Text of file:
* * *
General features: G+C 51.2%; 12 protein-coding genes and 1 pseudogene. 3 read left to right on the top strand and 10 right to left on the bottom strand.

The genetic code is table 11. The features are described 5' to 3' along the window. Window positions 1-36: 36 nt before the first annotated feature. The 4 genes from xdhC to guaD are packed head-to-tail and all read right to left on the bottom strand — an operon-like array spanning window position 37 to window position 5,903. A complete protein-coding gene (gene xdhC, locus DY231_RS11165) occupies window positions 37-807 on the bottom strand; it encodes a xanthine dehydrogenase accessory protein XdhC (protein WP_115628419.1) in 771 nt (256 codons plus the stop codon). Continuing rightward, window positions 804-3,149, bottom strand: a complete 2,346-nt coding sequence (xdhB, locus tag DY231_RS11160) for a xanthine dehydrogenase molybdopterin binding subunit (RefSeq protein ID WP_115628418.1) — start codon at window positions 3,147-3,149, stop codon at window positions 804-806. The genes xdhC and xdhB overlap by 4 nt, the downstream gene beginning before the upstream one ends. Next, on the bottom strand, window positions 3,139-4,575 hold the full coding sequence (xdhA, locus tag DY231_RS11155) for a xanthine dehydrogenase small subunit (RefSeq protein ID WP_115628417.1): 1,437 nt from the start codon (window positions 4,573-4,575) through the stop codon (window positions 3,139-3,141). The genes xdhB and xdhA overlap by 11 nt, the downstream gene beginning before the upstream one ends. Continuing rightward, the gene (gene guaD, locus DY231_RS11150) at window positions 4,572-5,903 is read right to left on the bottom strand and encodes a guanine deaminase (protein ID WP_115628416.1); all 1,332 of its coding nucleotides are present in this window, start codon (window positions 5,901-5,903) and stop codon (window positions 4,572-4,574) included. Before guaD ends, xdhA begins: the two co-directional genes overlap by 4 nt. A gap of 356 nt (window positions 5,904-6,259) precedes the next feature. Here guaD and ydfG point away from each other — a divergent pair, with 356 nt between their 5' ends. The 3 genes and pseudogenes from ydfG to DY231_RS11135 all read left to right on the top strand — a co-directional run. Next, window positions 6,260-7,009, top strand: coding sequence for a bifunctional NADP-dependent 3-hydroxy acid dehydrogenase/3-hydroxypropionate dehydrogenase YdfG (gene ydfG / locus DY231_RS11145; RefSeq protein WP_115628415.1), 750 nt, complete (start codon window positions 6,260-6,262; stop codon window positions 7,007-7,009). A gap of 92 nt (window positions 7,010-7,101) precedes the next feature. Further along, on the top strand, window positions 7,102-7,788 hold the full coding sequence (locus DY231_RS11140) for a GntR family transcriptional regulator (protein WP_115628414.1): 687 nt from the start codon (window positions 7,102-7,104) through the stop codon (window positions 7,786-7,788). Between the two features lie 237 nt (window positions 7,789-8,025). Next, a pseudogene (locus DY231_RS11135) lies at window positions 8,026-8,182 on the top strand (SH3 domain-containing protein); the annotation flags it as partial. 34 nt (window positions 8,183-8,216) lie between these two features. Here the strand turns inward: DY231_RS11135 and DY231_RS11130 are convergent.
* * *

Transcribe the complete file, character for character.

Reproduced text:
General features: G+C 51.2%; 12 protein-coding genes and 1 pseudogene. 3 read left to right on the top strand and 10 right to left on the bottom strand.

The genetic code is table 11. The features are described 5' to 3' along the window. Window positions 1-36: 36 nt before the first annotated feature. The 4 genes from xdhC to guaD are packed head-to-tail and all read right to left on the bottom strand — an operon-like array spanning window position 37 to window position 5,903. A complete protein-coding gene (gene xdhC, locus DY231_RS11165) occupies window positions 37-807 on the bottom strand; it encodes a xanthine dehydrogenase accessory protein XdhC (protein WP_115628419.1) in 771 nt (256 codons plus the stop codon). Continuing rightward, window positions 804-3,149, bottom strand: a complete 2,346-nt coding sequence (xdhB, locus tag DY231_RS11160) for a xanthine dehydrogenase molybdopterin binding subunit (RefSeq protein ID WP_115628418.1) — start codon at window positions 3,147-3,149, stop codon at window positions 804-806. The genes xdhC and xdhB overlap by 4 nt, the downstream gene beginning before the upstream one ends. Next, on the bottom strand, window positions 3,139-4,575 hold the full coding sequence (xdhA, locus tag DY231_RS11155) for a xanthine dehydrogenase small subunit (RefSeq protein ID WP_115628417.1): 1,437 nt from the start codon (window positions 4,573-4,575) through the stop codon (window positions 3,139-3,141). The genes xdhB and xdhA overlap by 11 nt, the downstream gene beginning before the upstream one ends. Continuing rightward, the gene (gene guaD, locus DY231_RS11150) at window positions 4,572-5,903 is read right to left on the bottom strand and encodes a guanine deaminase (protein ID WP_115628416.1); all 1,332 of its coding nucleotides are present in this window, start codon (window positions 5,901-5,903) and stop codon (window positions 4,572-4,574) included. Before guaD ends, xdhA begins: the two co-directional genes overlap by 4 nt. A gap of 356 nt (window positions 5,904-6,259) precedes the next feature. Here guaD and ydfG point away from each other — a divergent pair, with 356 nt between their 5' ends. The 3 genes and pseudogenes from ydfG to DY231_RS11135 all read left to right on the top strand — a co-directional run. Next, window positions 6,260-7,009, top strand: coding sequence for a bifunctional NADP-dependent 3-hydroxy acid dehydrogenase/3-hydroxypropionate dehydrogenase YdfG (gene ydfG / locus DY231_RS11145; RefSeq protein WP_115628415.1), 750 nt, complete (start codon window positions 6,260-6,262; stop codon window positions 7,007-7,009). A gap of 92 nt (window positions 7,010-7,101) precedes the next feature. Further along, on the top strand, window positions 7,102-7,788 hold the full coding sequence (locus DY231_RS11140) for a GntR family transcriptional regulator (protein WP_115628414.1): 687 nt from the start codon (window positions 7,102-7,104) through the stop codon (window positions 7,786-7,788). Between the two features lie 237 nt (window positions 7,789-8,025). Next, a pseudogene (locus DY231_RS11135) lies at window positions 8,026-8,182 on the top strand (SH3 domain-containing protein); the annotation flags it as partial. 34 nt (window positions 8,183-8,216) lie between these two features. Here the strand turns inward: DY231_RS11135 and DY231_RS11130 are convergent.